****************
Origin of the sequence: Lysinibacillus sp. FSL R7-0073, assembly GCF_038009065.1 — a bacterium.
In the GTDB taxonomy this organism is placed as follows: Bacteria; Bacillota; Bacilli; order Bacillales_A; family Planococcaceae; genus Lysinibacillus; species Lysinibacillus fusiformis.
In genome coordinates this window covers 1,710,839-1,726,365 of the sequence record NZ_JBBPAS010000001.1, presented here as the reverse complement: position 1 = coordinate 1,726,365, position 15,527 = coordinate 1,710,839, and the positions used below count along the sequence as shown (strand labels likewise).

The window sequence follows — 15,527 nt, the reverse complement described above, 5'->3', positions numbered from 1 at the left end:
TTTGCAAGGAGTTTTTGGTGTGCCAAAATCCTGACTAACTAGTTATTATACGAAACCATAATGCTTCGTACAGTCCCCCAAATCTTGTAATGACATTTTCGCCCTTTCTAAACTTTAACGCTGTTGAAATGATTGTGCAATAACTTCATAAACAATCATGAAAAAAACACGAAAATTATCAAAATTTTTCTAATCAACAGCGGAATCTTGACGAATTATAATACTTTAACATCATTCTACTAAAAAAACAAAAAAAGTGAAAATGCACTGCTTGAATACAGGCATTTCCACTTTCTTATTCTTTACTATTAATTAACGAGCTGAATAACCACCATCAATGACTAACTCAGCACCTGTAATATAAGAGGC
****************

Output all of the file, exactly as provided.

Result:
Origin of the sequence: Lysinibacillus sp. FSL R7-0073, assembly GCF_038009065.1 — a bacterium.
In the GTDB taxonomy this organism is placed as follows: Bacteria; Bacillota; Bacilli; order Bacillales_A; family Planococcaceae; genus Lysinibacillus; species Lysinibacillus fusiformis.
In genome coordinates this window covers 1,710,839-1,726,365 of the sequence record NZ_JBBPAS010000001.1, presented here as the reverse complement: position 1 = coordinate 1,726,365, position 15,527 = coordinate 1,710,839, and the positions used below count along the sequence as shown (strand labels likewise).

The window sequence follows — 15,527 nt, the reverse complement described above, 5'->3', positions numbered from 1 at the left end:
TTTGCAAGGAGTTTTTGGTGTGCCAAAATCCTGACTAACTAGTTATTATACGAAACCATAATGCTTCGTACAGTCCCCCAAATCTTGTAATGACATTTTCGCCCTTTCTAAACTTTAACGCTGTTGAAATGATTGTGCAATAACTTCATAAACAATCATGAAAAAAACACGAAAATTATCAAAATTTTTCTAATCAACAGCGGAATCTTGACGAATTATAATACTTTAACATCATTCTACTAAAAAAACAAAAAAAGTGAAAATGCACTGCTTGAATACAGGCATTTCCACTTTCTTATTCTTTACTATTAATTAACGAGCTGAATAACCACCATCAATGACTAACTCAGCACCTGTAATATAAGAGGC